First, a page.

With its multi-hued, sandstone hiking trails and rugged, coastal sea cliffs, Kalbarri National Park is one of Australia’s most awe inspiring corners. From the lookout atop the Z Bend trail, your gaze will fall 500 feet (152 m) to the Murchison River below, which has slowly carved a colorful gorge through millions of years of erosion. Down south along the coast, you’ll find Red Bluff Beach, where dusty red sandstone and turquoise waters add color and flare to the cove. Keep an eye out for echidna, wallabies, and 150 species of birds, as well as the whales, dolphins, and seabirds that soar and splash within eyesight from the park's six miles (9.5 km) of coastal cliff trails.
Given the park's location seven-hours from the major city of Perth, many visitors choose to experience Kalbarri as part of a multi-day, guided tour with transportation included. Tours range from three days to 19 days of exploring the Western Australian coastline with stops for outdoor activities and visits to other natural attractions, like Pinnacles Desert and Monkey Mia.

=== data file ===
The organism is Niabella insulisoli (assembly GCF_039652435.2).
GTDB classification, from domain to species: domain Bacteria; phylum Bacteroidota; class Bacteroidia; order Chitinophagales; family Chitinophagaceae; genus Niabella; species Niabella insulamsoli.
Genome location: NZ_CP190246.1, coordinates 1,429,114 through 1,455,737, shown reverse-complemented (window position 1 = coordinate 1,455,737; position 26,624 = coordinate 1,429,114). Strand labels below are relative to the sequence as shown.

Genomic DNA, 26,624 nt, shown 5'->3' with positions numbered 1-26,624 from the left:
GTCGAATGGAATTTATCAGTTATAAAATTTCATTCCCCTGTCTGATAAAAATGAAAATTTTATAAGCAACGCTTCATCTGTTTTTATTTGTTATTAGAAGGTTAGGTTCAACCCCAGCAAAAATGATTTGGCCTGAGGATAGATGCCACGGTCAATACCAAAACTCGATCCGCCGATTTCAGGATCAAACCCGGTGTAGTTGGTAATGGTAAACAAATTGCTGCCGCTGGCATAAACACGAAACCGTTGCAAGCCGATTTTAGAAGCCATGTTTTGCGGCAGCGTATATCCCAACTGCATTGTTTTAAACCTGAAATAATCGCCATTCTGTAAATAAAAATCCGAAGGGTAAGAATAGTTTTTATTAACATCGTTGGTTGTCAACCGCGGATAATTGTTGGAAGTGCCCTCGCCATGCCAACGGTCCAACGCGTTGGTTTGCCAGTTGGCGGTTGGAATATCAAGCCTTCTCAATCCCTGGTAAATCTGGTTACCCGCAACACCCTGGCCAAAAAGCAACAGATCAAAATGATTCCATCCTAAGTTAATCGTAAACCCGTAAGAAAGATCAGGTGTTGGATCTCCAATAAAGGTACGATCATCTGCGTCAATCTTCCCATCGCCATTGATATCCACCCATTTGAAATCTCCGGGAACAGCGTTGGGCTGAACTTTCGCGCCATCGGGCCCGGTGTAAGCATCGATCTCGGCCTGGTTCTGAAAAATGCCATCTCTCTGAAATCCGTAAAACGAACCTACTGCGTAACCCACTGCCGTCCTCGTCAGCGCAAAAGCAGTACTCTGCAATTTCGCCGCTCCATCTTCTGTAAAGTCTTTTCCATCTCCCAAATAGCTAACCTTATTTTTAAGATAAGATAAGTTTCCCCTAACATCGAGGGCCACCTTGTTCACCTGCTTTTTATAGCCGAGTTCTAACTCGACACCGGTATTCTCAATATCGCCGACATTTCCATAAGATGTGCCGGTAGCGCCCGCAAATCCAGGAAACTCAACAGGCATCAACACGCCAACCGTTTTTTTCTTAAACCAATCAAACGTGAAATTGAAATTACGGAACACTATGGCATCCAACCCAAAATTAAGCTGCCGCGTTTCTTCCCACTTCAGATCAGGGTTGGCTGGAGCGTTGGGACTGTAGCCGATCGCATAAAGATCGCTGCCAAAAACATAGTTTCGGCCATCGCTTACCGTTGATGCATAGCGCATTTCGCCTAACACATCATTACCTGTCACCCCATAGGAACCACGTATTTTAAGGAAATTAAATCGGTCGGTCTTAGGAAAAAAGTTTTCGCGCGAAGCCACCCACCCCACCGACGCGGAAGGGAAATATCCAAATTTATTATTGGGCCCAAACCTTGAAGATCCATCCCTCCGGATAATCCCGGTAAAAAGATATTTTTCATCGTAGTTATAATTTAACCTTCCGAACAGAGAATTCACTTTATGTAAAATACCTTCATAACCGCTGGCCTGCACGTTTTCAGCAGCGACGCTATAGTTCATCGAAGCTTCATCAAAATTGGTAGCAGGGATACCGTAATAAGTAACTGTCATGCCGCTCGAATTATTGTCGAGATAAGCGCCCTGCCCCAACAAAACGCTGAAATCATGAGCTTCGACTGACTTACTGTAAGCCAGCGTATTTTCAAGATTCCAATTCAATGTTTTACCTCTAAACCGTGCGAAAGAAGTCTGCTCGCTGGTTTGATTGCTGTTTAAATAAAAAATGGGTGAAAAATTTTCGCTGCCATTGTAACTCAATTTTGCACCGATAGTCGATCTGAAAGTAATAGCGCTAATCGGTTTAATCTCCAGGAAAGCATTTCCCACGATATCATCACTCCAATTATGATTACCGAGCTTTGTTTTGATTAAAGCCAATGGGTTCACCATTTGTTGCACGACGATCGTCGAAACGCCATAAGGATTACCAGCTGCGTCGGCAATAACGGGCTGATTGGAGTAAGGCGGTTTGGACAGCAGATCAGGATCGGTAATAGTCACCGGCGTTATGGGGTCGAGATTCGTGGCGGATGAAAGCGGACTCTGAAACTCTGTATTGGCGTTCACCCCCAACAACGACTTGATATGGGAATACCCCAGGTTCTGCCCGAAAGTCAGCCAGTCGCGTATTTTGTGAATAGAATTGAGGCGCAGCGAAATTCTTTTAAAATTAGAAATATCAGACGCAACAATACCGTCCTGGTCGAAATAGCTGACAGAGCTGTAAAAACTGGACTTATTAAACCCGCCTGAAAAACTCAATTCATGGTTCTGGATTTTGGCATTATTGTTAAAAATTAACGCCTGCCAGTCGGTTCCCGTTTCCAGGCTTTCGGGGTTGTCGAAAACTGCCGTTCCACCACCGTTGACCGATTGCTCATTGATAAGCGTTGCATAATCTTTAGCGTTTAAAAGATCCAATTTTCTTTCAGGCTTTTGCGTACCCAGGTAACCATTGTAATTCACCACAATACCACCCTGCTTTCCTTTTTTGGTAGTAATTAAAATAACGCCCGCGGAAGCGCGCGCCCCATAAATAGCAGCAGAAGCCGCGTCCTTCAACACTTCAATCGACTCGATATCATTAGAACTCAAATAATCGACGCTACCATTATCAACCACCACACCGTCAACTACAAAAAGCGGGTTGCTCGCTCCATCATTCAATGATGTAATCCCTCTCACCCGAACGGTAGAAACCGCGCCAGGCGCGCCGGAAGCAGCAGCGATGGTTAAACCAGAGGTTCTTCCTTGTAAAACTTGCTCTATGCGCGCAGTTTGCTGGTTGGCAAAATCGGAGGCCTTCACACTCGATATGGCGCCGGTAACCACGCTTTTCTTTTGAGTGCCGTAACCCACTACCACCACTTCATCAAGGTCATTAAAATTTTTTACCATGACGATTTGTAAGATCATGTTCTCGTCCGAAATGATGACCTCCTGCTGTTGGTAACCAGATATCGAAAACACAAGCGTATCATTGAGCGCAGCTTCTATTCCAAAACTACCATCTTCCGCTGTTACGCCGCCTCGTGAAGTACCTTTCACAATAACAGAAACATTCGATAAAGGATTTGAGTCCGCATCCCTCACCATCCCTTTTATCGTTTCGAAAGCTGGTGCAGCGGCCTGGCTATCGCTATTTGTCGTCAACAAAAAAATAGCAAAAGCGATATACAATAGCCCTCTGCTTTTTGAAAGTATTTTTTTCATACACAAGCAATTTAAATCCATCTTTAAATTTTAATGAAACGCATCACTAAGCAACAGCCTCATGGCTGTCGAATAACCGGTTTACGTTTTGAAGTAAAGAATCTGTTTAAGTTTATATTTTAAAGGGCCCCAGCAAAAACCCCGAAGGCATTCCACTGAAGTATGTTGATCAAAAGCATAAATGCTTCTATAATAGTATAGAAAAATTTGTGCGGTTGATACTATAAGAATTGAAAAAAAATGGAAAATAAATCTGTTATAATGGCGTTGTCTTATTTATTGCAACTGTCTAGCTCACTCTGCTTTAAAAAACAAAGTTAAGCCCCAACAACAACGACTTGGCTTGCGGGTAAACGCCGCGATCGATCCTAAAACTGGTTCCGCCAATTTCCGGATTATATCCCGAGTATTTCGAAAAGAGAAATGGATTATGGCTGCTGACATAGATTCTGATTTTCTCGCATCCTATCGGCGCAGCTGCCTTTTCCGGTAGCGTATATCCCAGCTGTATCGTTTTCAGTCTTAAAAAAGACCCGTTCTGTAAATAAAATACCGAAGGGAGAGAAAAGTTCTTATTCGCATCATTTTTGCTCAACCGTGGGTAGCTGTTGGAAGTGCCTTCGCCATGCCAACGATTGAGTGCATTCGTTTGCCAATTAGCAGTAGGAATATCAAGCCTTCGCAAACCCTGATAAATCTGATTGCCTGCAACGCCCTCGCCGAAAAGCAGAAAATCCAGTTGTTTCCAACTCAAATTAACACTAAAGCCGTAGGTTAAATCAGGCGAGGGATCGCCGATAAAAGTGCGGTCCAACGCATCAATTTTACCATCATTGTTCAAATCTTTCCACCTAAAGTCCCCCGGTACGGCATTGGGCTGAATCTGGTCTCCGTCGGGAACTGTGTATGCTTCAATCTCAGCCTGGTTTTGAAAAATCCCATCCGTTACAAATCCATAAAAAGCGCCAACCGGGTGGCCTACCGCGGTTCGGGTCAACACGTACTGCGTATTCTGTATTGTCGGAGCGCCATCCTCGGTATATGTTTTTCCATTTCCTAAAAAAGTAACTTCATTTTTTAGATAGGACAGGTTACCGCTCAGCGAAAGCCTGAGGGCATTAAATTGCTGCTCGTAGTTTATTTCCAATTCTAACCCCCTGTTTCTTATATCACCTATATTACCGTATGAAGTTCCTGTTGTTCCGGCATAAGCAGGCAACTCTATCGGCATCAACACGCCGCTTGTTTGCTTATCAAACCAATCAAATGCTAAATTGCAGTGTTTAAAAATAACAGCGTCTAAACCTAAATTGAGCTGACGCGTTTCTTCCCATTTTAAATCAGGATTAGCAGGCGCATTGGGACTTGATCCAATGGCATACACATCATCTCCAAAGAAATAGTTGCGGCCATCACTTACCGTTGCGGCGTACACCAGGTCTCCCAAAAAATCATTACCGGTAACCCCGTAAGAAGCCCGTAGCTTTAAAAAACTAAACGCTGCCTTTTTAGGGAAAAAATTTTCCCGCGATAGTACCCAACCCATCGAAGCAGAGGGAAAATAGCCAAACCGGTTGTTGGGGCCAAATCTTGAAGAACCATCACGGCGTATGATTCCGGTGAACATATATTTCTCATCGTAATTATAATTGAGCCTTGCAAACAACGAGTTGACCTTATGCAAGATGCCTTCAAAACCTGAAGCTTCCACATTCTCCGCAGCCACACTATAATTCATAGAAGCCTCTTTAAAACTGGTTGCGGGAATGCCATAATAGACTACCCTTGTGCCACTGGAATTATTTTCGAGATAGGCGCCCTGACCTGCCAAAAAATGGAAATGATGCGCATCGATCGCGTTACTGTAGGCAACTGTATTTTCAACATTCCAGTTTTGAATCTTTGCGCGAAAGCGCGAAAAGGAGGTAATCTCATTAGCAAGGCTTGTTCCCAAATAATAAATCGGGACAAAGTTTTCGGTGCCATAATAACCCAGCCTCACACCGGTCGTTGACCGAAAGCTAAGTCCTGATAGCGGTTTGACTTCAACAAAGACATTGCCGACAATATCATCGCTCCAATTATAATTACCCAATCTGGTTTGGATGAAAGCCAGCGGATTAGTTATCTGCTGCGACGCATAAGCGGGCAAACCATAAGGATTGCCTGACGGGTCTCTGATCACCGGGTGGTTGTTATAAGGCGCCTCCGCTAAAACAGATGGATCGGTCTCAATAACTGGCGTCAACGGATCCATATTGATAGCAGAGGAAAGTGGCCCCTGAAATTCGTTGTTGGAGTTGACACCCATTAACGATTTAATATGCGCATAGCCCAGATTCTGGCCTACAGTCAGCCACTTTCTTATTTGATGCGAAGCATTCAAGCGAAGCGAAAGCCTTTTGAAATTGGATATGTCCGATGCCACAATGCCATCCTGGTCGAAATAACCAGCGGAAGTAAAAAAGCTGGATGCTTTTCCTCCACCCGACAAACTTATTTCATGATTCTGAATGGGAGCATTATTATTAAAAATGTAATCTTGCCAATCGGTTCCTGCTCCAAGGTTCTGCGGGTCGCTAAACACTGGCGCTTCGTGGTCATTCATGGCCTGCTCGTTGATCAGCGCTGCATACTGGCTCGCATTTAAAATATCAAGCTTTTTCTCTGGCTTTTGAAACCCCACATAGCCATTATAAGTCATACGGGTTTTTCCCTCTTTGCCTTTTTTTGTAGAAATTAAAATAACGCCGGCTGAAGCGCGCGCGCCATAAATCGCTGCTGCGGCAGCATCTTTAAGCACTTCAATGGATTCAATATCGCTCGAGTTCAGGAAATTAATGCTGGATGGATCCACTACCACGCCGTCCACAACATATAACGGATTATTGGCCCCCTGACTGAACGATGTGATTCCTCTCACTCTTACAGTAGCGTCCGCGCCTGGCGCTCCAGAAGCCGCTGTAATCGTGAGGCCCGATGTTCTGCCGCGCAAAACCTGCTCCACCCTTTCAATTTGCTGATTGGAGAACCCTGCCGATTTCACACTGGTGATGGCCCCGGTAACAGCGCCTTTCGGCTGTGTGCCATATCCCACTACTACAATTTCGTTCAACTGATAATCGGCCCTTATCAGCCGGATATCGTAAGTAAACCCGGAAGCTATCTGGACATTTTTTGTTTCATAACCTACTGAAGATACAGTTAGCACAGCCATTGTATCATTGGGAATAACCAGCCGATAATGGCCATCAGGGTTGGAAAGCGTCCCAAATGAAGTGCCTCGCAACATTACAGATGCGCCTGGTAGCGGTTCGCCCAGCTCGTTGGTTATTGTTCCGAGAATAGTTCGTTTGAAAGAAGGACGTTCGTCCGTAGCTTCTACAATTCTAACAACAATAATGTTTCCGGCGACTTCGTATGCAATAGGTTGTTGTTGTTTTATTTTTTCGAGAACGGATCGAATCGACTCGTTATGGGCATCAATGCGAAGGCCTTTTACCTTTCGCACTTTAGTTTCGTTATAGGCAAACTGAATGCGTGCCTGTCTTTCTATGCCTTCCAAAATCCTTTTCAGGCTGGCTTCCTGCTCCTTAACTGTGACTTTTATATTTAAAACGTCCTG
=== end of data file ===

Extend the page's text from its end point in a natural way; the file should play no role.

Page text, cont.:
Kalbarri National Park is located two hours from Geraldton and seven hours from Perth. It is accessible by guided tour and by car with the purchase of a single-day vehicle pass, which costs AUD 12.
There is no drinking water in Kalbarri National Park and no formal facilities. All travelers must pack their own water, food, shelter, and snacks, and back-country hikers must register with rangers before and after a hike. In the summer, temperatures soar above 100 degrees (38 degrees Celsius) and are often up to 15 degrees higher when hiking through the interior.
Did You Know? The Tumblagooda sandstone inside the park is believed to be 400 million years old.